Author takes romance on trip through time

Sunday, May 21, 2017

Dawn Jones, a Murfreesboro marketing agency owner, is the author of several books, including the "Ditch Lane Diaries" romance series I have written about previously.

Now, she has a time travel romance book, "Spinning Time." Jones, whose pen name is D.F. Jones, talks about the book in this Q&A.

T-G: Tell me briefly about your story.

Jones: Natural time portals open and close every day and all around the world.

Spinning Time rips Julia decades apart from Phillip, but their love inextricably binds them together as they fight for a way to reunite.

In 1948, Southern debutante, Julia Boatwright has everything a 21-year-old desires, a wealthy family, close friends, and Phillip, her handsome fiancé. Until one day, Julia plunges into the deep pools of Burkett Falls trapped in a natural time portal that propels her 70 years into the future.

ATTRA (Alien Time Travel Research Agency) Commander Adams runs a secret agency controlling time events, and she wants Julia. Julia holds the key that may break the time space barrier into the distant past shaping the future outcome for the inhabitants of Earth.

With the help of time tracker Ruben Callaway and his team, a window of time approaches which may allow Julia to spin through a loop of time between the parallel universes back home.

Will Julia find a way back to Phillip before time runs out?

T-G: Talk about your decision to set a romance in time travel. Are you a fan of the genre?

Jones: I am a true fan of time travel fiction from the greats like H.G. Wells to Diana Gabaldon.

I began the book in the spring of 2015 under the title, Burkett Falls. I set the manuscript aside to complete the "Ditch Lane Diaries" but kept researching and making notes.

While my editor had the "Ditch Lane Diaries," I wrote scenes for Spinning Time. I truly enjoyed developing the narrative.

T-G: How difficult was it to write about the science aspect?

Jones: I am not a scientist or physicist but I did research numerous documents and articles including Einstein's and Tesla's theories.

Einstein's Theory of Relativity made us aware for the first time that space wasn't nothingness but bends with time. I use an analogy of spandex in the book.

Tesla develops a tower that creates wireless electricity for seven miles. We can't do that today. I could do an article on Tesla's genius which he is now getting the recognition he deserves.

I briefly write about Einstein and Tesla working on the Philadelphia experiment together.

Scientists negated Tesla theories because he believed in other civilizations we refer to as alien.

Scientists and engineers are using Tesla's coils to create energy today.

I do not write about scientific methods but touch on the amount of speed it would take to time travel using a positron reactor.

In "Spinning Time," I develop an idea using the velocity of a tornado with the propulsion of a raging waterfall to create time travel into the future.

The fact is we prove time travel happens every day because time marches on.

T-G: In the book, you write that your husband helped somewhat.

Jones: My husband and I enjoy reading and watching documentaries regarding space and the possibility of other worlds with advanced civilizations. The idea is intriguing and thought provoking.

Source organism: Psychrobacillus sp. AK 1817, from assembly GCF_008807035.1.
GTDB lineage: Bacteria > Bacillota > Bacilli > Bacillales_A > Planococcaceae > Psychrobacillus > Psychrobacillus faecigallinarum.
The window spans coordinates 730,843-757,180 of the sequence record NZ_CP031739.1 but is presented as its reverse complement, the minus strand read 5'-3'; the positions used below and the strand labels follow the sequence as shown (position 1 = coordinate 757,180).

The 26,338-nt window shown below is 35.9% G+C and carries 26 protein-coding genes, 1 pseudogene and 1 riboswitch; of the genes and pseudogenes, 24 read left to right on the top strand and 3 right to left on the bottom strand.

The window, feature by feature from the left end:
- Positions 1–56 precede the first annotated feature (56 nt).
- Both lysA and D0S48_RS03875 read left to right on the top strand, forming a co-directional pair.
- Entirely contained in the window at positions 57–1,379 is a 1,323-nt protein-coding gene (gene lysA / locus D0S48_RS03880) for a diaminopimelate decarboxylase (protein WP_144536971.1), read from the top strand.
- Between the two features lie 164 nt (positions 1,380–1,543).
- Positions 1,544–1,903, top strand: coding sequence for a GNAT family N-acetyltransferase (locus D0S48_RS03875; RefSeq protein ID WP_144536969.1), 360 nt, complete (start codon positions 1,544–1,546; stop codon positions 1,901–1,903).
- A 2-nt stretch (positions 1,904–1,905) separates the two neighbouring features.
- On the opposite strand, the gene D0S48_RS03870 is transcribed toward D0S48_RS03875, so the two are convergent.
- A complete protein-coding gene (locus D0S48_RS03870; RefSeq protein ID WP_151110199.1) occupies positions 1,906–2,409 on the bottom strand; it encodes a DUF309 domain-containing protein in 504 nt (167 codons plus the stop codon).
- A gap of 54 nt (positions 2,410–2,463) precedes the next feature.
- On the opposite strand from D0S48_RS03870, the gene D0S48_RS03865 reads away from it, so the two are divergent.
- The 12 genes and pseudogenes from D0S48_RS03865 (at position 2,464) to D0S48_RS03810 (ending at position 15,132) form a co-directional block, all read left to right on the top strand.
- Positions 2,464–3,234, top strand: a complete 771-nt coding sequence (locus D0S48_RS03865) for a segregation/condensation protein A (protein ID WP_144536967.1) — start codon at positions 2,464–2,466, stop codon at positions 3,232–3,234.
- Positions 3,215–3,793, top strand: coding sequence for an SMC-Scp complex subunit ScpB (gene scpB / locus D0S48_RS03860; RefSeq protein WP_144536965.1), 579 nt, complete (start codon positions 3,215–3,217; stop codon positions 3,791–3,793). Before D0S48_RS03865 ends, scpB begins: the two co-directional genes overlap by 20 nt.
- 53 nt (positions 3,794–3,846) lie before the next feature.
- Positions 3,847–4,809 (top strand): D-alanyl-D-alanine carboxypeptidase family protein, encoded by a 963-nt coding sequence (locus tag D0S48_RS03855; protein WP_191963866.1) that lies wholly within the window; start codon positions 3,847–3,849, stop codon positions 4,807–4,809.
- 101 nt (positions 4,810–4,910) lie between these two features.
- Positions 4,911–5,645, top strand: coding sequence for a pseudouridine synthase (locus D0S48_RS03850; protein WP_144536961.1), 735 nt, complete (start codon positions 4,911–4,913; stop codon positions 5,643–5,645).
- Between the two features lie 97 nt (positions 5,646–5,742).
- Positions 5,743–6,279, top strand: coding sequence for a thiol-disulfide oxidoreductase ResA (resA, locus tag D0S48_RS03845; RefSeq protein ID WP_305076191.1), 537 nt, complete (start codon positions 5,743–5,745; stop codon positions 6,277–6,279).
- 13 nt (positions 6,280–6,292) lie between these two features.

I was trying to come up with the agency name that oversees the time travelers in the book, and my husband came up with ATTRA, Alien Time Travel and Research Agency.

He also came home one evening and said, "I think you need to include an alien dog. I don't think anyone has used an alien dog before."

Thus, the idea of Klock, my talking alien dog from Jarulean, was born. Klock is my comic relief. He's like a mix between a Jack Russell and English Bulldog with a blue spot over his eye.

Oh, my aliens look human with varying skin tones. Their language requires a gold translation chip inserted into the wrist of the Time Tracker or they'd lose their hearing.

T-G: Talk about the setting in Burkett Falls, circa 1948. Why there and then?

Jones: I wanted Julia to go forward in time, not back, and I didn't want her going into the far future but a time relatable to my readers.

The idea for the fictitious Burkett Falls came one evening a couple of years ago at Christmas watching, "It's a Wonderful Life." The small town where everyone knows each other. Bedford Falls, I thought, hm-hmm, Burkett Falls. I made up Burkett.

My mom graduated from high school in 1948: A true beauty and my muse for Julia Boatwright. My dad graduated in 1949. I pulled out their old year books and photos, and I talked with them about what they did for fun. I love listening to them reminisce of a bygone era.

T-G: What have I not asked that is relevant?

Jones: I use alternating point of views when I write with the main narrative and secondary plots.

The Lord Supreme and Prince Aelius come from an advanced civilization that lived on Earth one million years before humans and fled before a giant meteor strikes.

The Lord Supreme and the prince are left in charge of the Milky Way Galaxy. They live in the Empyreal Palace located in the Universe with coordinates that change frequently.

The narrative intertwines multiple storylines and characters to help Julia find her way home but Commander Adams has other plans for Julia which could change past and future world events.

-- Jason M. Reynolds is a staff writer for the Times-Gazette. His email address is jreynolds@t-g.com.

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